A Conscious and Determined Resurrection

At its height, the East India Company dominated half of recorded world trade, owned its own army, and was the single most important reason for the expansion of the British Empire. The company's flag (which I have put at the top of this post) is not coincidentally related to the American and Malaysian ones, as a consequence.

The Company had a very proud career (and I am fully aware that pride is a sin) before its final over-reaching. It effectively ran India, below the princely states, but its corporate policies went so awry that it caused, more or less, the abortive War of Independence of 1857, known to the British as the Mutiny. The Company was effectively nationalised in 1858, but re-emerged as a tea-trading enterprise, which was formally dissolved in 1874. One hundred years later, it was resurrected for a second time, by a group of post-Imperial 'Britain backers', and again, it fell prey to the trade winds--this time in the form of seventies stagnation and global sclerosis.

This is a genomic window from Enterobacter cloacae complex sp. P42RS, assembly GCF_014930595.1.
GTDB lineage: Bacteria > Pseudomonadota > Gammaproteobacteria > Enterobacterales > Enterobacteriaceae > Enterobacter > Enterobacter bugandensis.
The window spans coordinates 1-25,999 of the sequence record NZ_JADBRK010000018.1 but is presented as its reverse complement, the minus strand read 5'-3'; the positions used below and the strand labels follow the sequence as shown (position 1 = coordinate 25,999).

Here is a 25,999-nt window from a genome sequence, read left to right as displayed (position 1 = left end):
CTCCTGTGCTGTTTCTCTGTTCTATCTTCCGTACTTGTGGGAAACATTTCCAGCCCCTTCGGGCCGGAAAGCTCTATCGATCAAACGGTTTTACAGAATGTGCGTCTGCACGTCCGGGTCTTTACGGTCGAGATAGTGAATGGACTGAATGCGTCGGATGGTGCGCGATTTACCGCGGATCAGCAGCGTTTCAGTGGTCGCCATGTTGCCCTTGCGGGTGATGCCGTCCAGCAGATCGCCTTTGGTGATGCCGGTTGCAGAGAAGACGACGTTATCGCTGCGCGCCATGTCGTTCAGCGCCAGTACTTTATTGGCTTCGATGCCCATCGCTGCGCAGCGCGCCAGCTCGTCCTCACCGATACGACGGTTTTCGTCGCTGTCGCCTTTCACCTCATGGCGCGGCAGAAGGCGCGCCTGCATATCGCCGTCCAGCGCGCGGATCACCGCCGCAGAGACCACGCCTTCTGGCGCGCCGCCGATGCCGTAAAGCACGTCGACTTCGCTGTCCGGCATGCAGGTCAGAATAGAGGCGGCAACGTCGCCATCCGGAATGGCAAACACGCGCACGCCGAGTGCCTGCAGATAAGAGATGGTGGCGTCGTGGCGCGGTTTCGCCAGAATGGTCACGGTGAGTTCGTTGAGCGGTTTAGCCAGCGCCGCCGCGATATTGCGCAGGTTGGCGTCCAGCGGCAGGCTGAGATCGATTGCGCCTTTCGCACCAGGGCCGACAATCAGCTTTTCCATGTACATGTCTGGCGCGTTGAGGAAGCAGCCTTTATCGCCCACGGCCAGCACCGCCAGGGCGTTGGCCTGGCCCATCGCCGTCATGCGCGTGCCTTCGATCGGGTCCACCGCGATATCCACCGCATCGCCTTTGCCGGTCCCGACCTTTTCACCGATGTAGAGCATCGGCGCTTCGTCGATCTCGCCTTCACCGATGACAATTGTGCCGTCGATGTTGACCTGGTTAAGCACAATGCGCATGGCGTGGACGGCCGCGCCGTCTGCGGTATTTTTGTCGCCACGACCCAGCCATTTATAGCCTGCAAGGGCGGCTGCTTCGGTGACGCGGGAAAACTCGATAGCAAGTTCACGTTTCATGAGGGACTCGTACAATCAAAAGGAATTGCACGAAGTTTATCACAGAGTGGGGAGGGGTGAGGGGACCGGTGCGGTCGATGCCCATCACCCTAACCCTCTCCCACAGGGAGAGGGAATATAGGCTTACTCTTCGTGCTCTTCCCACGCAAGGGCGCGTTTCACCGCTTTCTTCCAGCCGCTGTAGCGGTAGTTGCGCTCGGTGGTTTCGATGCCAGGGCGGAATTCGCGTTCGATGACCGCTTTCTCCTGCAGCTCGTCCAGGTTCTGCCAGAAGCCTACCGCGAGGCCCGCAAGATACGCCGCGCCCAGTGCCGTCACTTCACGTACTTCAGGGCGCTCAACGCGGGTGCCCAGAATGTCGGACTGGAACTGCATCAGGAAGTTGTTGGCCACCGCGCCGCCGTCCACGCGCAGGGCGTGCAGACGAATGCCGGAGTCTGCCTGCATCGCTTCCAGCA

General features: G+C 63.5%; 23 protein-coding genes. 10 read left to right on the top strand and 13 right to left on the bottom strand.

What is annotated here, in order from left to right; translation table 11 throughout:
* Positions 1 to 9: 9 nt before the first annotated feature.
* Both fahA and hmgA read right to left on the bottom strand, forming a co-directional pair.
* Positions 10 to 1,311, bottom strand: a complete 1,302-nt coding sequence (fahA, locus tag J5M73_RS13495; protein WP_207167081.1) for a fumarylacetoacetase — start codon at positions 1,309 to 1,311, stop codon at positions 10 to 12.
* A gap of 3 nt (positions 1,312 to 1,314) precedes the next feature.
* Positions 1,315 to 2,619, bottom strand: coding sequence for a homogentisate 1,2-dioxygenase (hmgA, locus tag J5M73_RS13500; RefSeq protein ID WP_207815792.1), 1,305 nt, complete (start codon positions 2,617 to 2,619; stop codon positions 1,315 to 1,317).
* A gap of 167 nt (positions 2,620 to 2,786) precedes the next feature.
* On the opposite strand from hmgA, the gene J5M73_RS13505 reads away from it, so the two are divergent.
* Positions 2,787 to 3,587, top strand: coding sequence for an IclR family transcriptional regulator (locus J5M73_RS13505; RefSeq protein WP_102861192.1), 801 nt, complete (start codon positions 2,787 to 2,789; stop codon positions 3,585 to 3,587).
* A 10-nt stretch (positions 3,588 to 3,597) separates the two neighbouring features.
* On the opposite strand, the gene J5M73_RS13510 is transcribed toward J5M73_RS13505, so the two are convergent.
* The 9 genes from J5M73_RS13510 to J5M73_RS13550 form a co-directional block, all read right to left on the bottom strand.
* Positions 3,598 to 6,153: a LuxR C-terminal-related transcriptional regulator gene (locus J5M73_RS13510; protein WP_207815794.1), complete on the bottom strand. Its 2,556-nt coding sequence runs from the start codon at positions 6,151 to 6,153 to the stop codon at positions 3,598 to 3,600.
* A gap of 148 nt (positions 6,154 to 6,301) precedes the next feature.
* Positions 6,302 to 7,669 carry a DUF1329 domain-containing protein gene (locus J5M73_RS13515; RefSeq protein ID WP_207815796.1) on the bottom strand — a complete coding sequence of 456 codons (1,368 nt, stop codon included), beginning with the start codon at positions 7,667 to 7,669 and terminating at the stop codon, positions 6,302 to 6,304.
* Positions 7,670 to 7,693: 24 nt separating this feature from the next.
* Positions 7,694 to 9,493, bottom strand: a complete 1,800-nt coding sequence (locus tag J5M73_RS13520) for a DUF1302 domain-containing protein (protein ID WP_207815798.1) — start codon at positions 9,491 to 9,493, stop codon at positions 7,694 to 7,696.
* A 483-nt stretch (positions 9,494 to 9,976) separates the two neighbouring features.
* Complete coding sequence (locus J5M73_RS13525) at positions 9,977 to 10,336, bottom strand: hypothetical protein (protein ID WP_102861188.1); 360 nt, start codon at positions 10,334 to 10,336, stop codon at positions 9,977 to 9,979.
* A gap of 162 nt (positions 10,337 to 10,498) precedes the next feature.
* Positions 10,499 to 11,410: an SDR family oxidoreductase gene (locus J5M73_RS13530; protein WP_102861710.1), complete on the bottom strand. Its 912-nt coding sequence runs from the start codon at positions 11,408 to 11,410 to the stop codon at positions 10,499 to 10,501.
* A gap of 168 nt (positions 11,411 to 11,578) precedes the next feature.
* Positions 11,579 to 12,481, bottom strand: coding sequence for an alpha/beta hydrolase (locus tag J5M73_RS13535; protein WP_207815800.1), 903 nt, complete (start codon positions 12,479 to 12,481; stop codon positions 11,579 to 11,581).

A former student of mine sent me a link yesterday to a story about the Company's new return. In a determined (and fully informed) historical act, Sanjiv Mehta has purchased the name and identity of the EIC and intends to run it as an Indian-owned, London-based luxury business selling in Britain. I'd imagine that the EIC was a fairly safe bet. Good luck to Mr Mehta!

It is interesting to me how, if one waits long enough, things go full circle, or fully tidal, depending on your metaphor.

h/t Miriam Grinberg on facebook